Mencap written submission 

Mencap is a charity set up to support people with a learning disability. As a result this submission will focus on two sections of Bright Blue’s call for evidence; Disability Discrimination focusing on work and welfare and Human Rights.

People with a learning disability have a right to work1 and we want employment to be considered a fundamental part of their life. Mencap wants a future where people with a learning disability are receiving the right support to access and stay in work. We want employers to understand that people with a learning disability make good workers when supported properly and to employ many more people with a learning disability on merit. This will help individuals to have a choice about what work they do and enrich their lives.

Mencap supports the UK Government’s ambition to halve the disability employment gap.

If the Government are to meet this target we would encourage swift progress with presenting proposals to Parliament in a new bill. There needs to be leadership to deliver this vision

People with a learning disability are among the most disadvantaged people in society; they still suffer widespread abuse and neglect and are often discriminated against.

While significant progress has been made in recent years, both in terms of the level of public understanding and acceptance of people with a learning disability, as well as in terms of the laws and policies which govern the way they are treated and the services they receive, we believe that there is a lot more that still needs to be done to ensure people with a learning disability will have their rights respected.

The Human Rights Act and Britain being a signatory of the European Convention of Human Rights guarantees the rights people with a learning disability have at home and abroad. Mencap would not want to see any weakening of the rights people currently enjoy.

The Disability Employment Gap and people with a learning disability

Causes of the Disability Employment Gap and methods to tackle it

Approximately 8 out of 10 working age people with a learning disability have a mild or moderate learning disability, but less than 2 in 10 are in employment. This is despite the fact that the vast majority can and want to work. When we consider people with a more severe learning disability who are 'known to social services’ then only 6 in 100 are in work.2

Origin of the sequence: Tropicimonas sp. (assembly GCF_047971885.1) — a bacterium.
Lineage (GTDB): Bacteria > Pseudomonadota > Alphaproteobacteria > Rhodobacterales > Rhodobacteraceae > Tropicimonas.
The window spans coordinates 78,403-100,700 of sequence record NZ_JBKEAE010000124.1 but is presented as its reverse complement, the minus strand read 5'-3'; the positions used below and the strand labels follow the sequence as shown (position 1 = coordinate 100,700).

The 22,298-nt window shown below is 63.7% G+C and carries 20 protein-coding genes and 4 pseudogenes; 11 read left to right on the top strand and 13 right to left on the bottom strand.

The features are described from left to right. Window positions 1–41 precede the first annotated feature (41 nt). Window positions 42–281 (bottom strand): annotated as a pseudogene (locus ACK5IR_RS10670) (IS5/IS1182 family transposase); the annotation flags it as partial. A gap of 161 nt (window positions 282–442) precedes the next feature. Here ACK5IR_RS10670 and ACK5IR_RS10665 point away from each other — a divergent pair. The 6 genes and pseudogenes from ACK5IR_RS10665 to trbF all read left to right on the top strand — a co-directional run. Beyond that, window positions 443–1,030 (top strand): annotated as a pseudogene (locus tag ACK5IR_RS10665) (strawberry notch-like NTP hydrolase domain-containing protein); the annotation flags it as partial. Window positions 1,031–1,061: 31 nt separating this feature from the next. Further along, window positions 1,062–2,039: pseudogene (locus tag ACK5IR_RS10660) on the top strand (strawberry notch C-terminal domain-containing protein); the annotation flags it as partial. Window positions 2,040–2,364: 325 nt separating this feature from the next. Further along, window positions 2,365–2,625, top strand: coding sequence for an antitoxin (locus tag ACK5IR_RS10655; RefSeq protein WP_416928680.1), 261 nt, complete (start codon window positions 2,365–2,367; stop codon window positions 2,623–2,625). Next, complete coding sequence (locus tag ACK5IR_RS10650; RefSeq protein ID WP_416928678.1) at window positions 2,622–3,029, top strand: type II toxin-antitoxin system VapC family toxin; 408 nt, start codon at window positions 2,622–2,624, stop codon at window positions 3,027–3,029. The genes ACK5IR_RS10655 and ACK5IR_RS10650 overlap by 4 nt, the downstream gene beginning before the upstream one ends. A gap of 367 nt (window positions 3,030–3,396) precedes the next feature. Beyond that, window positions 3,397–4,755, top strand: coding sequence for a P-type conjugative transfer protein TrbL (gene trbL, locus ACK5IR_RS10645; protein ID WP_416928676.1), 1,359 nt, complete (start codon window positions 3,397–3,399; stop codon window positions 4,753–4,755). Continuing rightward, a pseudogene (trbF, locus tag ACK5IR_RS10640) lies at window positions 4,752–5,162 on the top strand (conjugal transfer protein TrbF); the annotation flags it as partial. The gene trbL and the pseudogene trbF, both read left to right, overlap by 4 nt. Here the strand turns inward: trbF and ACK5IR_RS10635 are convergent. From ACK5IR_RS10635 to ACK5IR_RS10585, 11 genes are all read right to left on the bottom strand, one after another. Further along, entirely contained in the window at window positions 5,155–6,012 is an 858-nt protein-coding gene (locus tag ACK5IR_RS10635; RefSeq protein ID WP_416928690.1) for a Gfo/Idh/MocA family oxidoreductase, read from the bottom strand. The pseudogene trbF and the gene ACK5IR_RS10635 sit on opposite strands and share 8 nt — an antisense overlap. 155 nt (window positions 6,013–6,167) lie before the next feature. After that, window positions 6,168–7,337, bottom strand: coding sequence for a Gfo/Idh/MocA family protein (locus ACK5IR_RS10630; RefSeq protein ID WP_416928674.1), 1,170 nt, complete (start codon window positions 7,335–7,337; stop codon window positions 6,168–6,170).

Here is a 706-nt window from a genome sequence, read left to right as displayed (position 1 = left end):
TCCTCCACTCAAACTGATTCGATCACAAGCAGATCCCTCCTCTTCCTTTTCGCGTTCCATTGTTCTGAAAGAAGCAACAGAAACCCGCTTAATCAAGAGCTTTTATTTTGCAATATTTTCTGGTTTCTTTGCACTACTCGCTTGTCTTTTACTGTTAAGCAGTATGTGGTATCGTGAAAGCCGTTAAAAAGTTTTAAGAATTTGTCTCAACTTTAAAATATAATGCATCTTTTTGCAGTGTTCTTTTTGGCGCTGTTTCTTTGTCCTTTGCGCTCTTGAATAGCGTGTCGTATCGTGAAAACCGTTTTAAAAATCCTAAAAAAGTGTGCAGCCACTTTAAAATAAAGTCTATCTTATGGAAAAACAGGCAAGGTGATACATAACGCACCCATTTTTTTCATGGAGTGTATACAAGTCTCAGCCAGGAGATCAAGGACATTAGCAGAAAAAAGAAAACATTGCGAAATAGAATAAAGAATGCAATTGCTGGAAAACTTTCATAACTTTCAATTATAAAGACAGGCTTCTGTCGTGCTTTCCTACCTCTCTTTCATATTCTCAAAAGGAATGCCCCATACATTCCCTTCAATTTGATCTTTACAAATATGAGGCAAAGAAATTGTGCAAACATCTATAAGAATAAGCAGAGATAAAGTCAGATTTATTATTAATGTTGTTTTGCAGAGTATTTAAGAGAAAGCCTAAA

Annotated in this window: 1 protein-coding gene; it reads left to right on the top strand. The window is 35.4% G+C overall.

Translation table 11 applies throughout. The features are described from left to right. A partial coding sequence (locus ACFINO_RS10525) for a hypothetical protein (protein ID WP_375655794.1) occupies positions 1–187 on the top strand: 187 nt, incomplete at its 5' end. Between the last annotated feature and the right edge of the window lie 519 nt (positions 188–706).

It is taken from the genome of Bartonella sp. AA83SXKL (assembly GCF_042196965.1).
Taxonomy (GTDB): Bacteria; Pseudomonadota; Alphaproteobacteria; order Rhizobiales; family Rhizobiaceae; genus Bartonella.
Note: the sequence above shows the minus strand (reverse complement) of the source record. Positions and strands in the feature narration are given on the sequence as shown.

Many people with a learning disability face particular barriers to accessing employment. These include a lack of good quality support to get and maintain employment and to build confidence and skills. Employer attitudes and lack of understanding as to what people with a learning disability can do with the right support also plays a part. In addition, levels of employer awareness of key government support schemes, such as the Access to Work programme, are very low.

A comparison to the wider disability community and the general population, where 49% and 79% are in work3, shows the impact of the many barriers faced by people with a learning disability.

Both attitudes and a lack of understanding of disability by employers can be a fundamental barrier to people with a learning disability finding and staying in employment. There are however, examples of employers who have actively worked with Mencap to provide opportunities for people with a learning disability with extremely positive responses. This includes ‘job carving’ roles for disabled people – creating roles which play to the strengths of a disabled person and allowing for flexibility within roles and working arrangements to respond to changing needs.

Improvements to Public Services and Welfare

Mencap believes that the decision to reduce support for the Employment Support Allowance (ESA) Work Related Activity Group (WRAG) and its equivalent in Universal Credit will worsen employment outcomes.